So Hard to Say Goodbye? Turnover Intention among U.S. Federal Employees

Authors


David Pitts is an assistant professor in the Department of Public Administration and Policy at American University in Washington, D.C. His research focuses on public management and representative bureaucracy.
E-mail:pitts@american.edu

John Marvel is a doctoral student in the Department of Public Administration and Policy at American University in Washington, D.C. His research focuses on public management.
E-mail:jdmarvel@gmail.com

Sergio Fernandez is an assistant professor in the School of Public and Environmental Affairs at Indiana University Bloomington. His research focuses on privatization, organizational change, and leadership.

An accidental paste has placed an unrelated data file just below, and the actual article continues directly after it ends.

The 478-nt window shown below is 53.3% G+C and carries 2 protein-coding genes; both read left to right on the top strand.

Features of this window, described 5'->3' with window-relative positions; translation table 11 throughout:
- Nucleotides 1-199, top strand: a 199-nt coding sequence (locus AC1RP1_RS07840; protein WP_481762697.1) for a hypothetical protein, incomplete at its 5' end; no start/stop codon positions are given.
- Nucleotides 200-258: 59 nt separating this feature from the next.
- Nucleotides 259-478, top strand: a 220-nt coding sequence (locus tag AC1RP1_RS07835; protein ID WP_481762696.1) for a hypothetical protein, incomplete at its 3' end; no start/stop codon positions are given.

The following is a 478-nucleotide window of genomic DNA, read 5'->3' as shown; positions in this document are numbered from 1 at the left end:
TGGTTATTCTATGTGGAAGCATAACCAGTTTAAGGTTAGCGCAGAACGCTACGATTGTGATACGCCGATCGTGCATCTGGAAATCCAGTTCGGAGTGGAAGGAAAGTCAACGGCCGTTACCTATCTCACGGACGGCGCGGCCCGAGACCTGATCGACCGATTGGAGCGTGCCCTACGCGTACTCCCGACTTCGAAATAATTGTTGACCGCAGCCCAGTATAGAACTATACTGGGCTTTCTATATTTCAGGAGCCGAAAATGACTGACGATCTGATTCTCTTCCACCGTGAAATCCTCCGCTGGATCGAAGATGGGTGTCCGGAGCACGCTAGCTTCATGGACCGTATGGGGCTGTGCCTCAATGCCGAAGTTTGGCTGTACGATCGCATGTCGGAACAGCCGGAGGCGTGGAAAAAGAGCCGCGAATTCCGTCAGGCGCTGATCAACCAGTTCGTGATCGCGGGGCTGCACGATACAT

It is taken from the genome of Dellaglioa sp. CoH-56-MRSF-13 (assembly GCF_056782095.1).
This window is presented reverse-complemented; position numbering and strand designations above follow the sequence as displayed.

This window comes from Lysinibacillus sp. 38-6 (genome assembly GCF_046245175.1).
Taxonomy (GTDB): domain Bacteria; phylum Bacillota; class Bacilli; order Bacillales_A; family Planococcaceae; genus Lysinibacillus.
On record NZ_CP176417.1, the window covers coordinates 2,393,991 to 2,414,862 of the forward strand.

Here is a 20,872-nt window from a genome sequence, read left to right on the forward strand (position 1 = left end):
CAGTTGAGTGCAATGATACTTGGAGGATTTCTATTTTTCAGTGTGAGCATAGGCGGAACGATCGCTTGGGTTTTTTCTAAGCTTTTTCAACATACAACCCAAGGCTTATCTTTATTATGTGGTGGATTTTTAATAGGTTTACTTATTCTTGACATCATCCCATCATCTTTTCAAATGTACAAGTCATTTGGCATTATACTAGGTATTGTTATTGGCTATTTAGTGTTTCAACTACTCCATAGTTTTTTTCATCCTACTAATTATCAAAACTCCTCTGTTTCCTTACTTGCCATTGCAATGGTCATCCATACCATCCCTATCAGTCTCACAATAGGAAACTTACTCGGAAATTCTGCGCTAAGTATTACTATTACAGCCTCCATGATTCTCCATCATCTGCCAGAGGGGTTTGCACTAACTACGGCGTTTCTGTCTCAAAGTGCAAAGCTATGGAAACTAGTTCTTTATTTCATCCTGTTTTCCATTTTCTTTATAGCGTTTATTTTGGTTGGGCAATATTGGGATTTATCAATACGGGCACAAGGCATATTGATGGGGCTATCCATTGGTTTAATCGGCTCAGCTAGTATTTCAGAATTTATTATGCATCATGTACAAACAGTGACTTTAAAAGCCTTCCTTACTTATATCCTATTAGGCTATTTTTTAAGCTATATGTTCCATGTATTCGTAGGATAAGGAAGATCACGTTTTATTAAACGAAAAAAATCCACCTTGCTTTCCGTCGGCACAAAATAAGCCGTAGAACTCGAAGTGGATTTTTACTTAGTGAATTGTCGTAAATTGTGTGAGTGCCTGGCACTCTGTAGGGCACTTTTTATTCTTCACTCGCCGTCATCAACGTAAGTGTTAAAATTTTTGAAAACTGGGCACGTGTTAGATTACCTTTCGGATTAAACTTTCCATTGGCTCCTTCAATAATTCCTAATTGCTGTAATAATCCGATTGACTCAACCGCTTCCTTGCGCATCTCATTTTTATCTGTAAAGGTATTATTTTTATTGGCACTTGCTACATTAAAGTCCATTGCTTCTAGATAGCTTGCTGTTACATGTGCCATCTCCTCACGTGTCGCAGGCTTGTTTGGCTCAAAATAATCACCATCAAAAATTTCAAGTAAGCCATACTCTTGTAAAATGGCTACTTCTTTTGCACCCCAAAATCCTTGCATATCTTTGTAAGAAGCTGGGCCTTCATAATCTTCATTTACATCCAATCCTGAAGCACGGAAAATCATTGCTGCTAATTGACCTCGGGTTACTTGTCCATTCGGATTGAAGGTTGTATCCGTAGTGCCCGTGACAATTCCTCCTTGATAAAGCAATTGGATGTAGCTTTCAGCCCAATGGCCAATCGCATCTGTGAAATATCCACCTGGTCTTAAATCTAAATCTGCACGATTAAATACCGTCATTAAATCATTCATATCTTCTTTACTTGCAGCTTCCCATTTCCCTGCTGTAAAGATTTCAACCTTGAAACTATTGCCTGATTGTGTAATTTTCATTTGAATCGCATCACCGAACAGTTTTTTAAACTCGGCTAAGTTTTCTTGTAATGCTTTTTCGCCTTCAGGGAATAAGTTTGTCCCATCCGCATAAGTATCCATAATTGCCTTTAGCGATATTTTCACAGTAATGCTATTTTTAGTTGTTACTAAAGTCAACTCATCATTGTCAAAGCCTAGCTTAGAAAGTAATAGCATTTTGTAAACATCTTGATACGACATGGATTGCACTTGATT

E-mail:sefernan@indiana.edu

Abstract

Why do U.S. federal government employees choose to leave the federal service? By focusing on turnover intentions, this article develops propositions about why employees anticipate leaving their jobs along three dimensions: (1) demographic factors, (2) workplace satisfaction factors, and (3) organizational/relational factors. Two distinct measures of turnover intention are advanced that reflect those who intend to leave their agency for another position within the federal government and those who intend to leave the federal government for an outside position. The 2006 Federal Human Capital Survey is used to test the impacts of three clusters of independent variables on these measures of turnover intention. The findings suggest that overall job satisfaction and age affect turnover consistently. Practical recommendations are outlined for public managers seeking to boost employee retention.

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